Long skirts and dresses, covering ankles and feet was the standard of the women's fashion before on the dawn of the 20th century when the Beyt Yaakov movement began (actually earlier, but that's not the point).

Currently (I live in Jerusalem and work with a couple of Haredi seminars there.) "knee-high" skirts are de-facto standard of the Ultra-Haredi women both in the Litvaks and Hassidishers communities:


When and by approval of what Rabbis, did knee-high skirts become the standard of Beyt Yaakov graduates and teachers? In other words, when Haredi women were allowed to show their calves (with stockings of course)?

(I'm not arguing about how long exactly - just below, long below etc.)

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    This question would be more compelling if it included as much evidence as you have of the previous and current skirt standards in Beyt Yaakov. Is it your own anecdotal observation of one institution? Analysis of clothing company sales data? Interviews with Beyt Yaakov students of yore and today?
    – Isaac Moses
    Oct 5, 2018 at 14:19
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    why "(with stockings of course)"? Oct 5, 2018 at 14:37
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    that is, my question is about the "of course". how do you know that they "of course" prescribe to the logic you describe? Oct 5, 2018 at 14:47
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    @Al wouldn't it be the same way nobody wears long robes and scarves like they did in the rambam time and place? Das Yehudit is always changing and doesn't need approval of any rabbis. A minhag is what people choose it to be.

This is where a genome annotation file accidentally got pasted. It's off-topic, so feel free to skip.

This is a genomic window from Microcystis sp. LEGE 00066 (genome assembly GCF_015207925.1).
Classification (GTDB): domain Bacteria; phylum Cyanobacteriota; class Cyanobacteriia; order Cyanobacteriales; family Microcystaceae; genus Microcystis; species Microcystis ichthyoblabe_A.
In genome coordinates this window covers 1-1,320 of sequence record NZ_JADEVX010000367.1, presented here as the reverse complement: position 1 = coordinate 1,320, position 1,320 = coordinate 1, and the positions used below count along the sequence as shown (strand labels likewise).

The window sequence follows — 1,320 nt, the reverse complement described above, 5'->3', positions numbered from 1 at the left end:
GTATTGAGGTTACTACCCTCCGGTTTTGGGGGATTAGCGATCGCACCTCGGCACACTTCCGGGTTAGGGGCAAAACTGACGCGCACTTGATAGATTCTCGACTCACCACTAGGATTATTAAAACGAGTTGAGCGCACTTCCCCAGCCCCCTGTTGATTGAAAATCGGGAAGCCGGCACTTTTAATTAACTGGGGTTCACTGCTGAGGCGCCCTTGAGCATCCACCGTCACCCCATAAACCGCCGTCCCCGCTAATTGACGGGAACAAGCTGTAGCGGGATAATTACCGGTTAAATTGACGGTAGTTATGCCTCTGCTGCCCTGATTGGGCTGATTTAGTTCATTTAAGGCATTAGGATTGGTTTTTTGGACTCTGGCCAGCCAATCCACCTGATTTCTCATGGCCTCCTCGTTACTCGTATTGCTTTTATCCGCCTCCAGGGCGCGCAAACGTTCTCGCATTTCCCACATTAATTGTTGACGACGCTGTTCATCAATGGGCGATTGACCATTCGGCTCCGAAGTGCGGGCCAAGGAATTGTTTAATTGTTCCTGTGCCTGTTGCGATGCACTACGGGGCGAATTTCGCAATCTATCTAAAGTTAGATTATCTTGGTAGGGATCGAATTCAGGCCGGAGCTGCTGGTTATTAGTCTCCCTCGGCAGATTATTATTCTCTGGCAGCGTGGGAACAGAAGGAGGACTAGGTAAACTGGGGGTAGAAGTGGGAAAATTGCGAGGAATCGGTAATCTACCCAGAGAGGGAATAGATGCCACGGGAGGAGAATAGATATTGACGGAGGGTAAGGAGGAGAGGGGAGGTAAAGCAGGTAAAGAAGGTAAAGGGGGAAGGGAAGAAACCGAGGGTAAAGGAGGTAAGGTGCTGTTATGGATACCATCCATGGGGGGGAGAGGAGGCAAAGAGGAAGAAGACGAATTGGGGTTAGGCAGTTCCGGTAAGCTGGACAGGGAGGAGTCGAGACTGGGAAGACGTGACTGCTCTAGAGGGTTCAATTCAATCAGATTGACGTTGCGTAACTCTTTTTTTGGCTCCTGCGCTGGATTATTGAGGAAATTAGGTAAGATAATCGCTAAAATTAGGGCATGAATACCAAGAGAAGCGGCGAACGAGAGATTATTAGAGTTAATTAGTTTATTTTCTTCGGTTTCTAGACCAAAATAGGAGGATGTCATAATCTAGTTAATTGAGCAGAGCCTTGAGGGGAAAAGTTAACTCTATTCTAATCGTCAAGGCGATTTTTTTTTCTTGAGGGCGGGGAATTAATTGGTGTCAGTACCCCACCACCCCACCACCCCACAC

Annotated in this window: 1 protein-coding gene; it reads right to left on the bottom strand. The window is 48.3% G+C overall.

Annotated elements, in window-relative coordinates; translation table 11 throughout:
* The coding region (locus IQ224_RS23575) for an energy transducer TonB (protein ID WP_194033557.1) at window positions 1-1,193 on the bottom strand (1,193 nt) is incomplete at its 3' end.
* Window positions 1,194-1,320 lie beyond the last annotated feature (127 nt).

– Orion
    Oct 5, 2018 at 15:14
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    @josh surely you of all people aren't wedded to the mishna berura as a posek and are aware of what shok meant to chazal. why not just agree with the chareidim on this one? theres plenty of other good stuff to argue on.
    – Double AA
    Oct 5, 2018 at 15:33

1 Answer 1


In terms of when, we can point at least to the 1940's era. Here is an image from the 1940s of Beis Yaakov girls. The article discussing it details how, in later printings, using Photoshop, sleeves are lengthened, necklines raised, and knee-length hems extended a four+ inches. Beis Yaakov 1940

It is not clear which posekim they are relying upon. However, the following is from the Jewish Observer in March 1973, with a typewriting task for Bais Yaakov girls: enter image description here

Note that it condemns specifically miniskirts, saying that "there is absolutely no question that a skirt that ends above the knee is against a fundamental Jewish law". This would track well with the position of Rav Moshe Feinstein, following the Mishna Berura, that the shok which is deemed "erva" is the thigh.

  • Everyone agrees the thigh is Ervah. The question is just if the calf is also Ervah.
    – Double AA
    Oct 14, 2018 at 20:10
  • the question is, when the Gemara deemed a shok erva, which shok were they talking about? Which is what I wrote, no? Oct 14, 2018 at 21:54
  • @josh that's a question. It's not the only relevant question nor is it particularly interesting as 1) there isn't much doubt about which body part the amoraim referred to as shok, 2) you can't, as you are trying, prove from someone covering the thigh what they think about what the shok is, since everyone thinks thighs should be covered. All your quote shows is skirts that only reveal calves are debatable (at least in the Acharonim) which tracks well with every Jewish authority ever, no matter what you think about the shok.
    – Double AA
    Oct 14, 2018 at 22:00
  • sure. you are convinced of this. regardless, neither of the two comments on this seems relevant to my answer, which targeted the "when" and a little bit "who". both seem more like a non sequitur taking issue with the position itself. Oct 14, 2018 at 22:03
  • It is not relevant? I wrote "following the Mishna Berura, that the shok which is deemed "erva" is the thigh", to which you wrote "Everyone agrees the thigh is Ervah. The question is just if the calf is also Ervah". I was clarifying, rather restating, my sentence, which for some reason you seem to be taking issue with?? Oct 14, 2018 at 22:05

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